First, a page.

Grass paver with porous concrete paving Grass paver with porous concrete paving



  • Drainage Pipes & Gullies

Like how storm drain directs water off from roads and pathways, driveway drainage pipes and gullies can also do the same with water on the driveway. One advantage of this method is the flexibility of pipe placements to redirect the runoff water to other estate parts, such as a water installation like ponds, plants and trees to water it, or direct the water straight into a storm drain.

Gully cover that leads to drainage pipe below Gully cover that leads to drainage pipe below

  • Landscaping Swales

A swale is essentially a tiny sink-in funnel on both sides of the ground, with a wide opening and shallow depth. They are more applicable for driveways with land on both sides that tilts in the driveway's direction or are just surrounded by land. The swale channels water to an area below the driveway, forming a mini water collection point that lets the water seep back into the soil. It avoids water flowing from surrounding tilted land onto the driveway and retaining on the surface. A swale could be further customized, with bushes, rocks, or anything around to help blend it in with the surrounding landscape. The looks of a swale may not be everyone's cup of tea, but it can be decorated with ease to suit different tastes.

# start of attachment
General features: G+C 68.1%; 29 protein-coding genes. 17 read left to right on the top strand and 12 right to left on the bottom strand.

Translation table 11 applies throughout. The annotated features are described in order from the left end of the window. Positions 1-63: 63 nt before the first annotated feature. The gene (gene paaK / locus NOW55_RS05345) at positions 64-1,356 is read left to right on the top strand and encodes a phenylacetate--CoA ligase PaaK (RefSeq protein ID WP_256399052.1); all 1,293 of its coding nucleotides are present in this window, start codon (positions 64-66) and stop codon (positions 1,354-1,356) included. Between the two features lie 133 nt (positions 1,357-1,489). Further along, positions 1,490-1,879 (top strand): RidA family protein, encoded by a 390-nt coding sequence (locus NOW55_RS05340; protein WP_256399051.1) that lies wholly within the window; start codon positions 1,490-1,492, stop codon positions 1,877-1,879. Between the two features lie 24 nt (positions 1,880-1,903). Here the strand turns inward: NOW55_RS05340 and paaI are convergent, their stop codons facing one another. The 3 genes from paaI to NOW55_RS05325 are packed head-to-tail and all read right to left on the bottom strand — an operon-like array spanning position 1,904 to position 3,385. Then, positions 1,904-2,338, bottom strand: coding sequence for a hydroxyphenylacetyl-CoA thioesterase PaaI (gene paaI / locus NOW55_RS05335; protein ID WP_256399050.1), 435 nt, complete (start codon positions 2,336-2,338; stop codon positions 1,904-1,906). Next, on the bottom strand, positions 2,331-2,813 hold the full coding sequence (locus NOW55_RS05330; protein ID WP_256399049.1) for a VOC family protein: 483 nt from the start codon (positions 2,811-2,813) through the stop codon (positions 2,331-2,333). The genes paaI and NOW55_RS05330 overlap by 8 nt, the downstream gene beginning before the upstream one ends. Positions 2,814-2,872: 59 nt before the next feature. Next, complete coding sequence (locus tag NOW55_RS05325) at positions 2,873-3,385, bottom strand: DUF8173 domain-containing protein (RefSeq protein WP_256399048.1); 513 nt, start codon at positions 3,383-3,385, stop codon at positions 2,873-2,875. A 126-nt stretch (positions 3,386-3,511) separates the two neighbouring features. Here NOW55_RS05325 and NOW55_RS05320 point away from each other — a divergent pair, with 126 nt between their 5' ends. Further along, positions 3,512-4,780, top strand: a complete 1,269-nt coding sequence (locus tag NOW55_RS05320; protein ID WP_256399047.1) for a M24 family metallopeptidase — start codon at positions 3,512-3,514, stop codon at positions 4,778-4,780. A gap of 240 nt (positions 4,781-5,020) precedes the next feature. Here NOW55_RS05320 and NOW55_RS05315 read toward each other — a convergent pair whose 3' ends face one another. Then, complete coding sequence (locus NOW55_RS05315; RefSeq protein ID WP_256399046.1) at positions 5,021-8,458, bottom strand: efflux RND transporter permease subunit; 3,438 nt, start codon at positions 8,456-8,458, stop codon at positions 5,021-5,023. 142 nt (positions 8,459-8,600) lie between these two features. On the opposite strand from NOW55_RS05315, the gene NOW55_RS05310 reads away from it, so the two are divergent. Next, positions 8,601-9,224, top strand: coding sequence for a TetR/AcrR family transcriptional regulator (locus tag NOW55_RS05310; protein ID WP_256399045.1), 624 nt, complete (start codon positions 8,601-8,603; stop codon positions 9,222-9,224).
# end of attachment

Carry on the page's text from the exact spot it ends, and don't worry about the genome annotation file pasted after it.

• Driveway Drains

Driveway drains are probably the most common drainage type used, especially in buildings and landed properties. A driveway drain involves the installation of a narrow trench drain linked to a water diversion pipe that spans across the entire driveway's width. This method is a frequent go-to for tilted driveways and car-park entrances where water flows down into the lower area of the driveway from the higher ground.